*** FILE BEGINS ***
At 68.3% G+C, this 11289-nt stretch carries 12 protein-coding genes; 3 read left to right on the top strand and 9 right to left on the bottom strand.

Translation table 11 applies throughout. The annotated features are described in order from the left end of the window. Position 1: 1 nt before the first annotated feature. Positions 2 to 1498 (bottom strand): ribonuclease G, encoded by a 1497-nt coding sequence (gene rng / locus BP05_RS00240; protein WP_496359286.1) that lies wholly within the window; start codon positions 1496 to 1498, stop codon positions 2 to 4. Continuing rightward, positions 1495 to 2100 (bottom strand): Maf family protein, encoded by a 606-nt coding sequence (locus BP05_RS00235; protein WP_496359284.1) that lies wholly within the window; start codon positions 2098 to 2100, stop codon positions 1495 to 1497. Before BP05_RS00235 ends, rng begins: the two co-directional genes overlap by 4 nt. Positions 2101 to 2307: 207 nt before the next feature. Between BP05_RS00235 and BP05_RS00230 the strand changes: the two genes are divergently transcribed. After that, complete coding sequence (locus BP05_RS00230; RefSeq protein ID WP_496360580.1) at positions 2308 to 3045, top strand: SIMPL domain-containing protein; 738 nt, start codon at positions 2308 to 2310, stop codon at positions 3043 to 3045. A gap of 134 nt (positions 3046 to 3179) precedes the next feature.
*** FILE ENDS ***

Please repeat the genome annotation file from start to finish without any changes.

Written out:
At 68.3% G+C, this 11289-nt stretch carries 12 protein-coding genes; 3 read left to right on the top strand and 9 right to left on the bottom strand.

Translation table 11 applies throughout. The annotated features are described in order from the left end of the window. Position 1: 1 nt before the first annotated feature. Positions 2 to 1498 (bottom strand): ribonuclease G, encoded by a 1497-nt coding sequence (gene rng / locus BP05_RS00240; protein WP_496359286.1) that lies wholly within the window; start codon positions 1496 to 1498, stop codon positions 2 to 4. Continuing rightward, positions 1495 to 2100 (bottom strand): Maf family protein, encoded by a 606-nt coding sequence (locus BP05_RS00235; protein WP_496359284.1) that lies wholly within the window; start codon positions 2098 to 2100, stop codon positions 1495 to 1497. Before BP05_RS00235 ends, rng begins: the two co-directional genes overlap by 4 nt. Positions 2101 to 2307: 207 nt before the next feature. Between BP05_RS00235 and BP05_RS00230 the strand changes: the two genes are divergently transcribed. After that, complete coding sequence (locus BP05_RS00230; RefSeq protein ID WP_496360580.1) at positions 2308 to 3045, top strand: SIMPL domain-containing protein; 738 nt, start codon at positions 2308 to 2310, stop codon at positions 3043 to 3045. A gap of 134 nt (positions 3046 to 3179) precedes the next feature.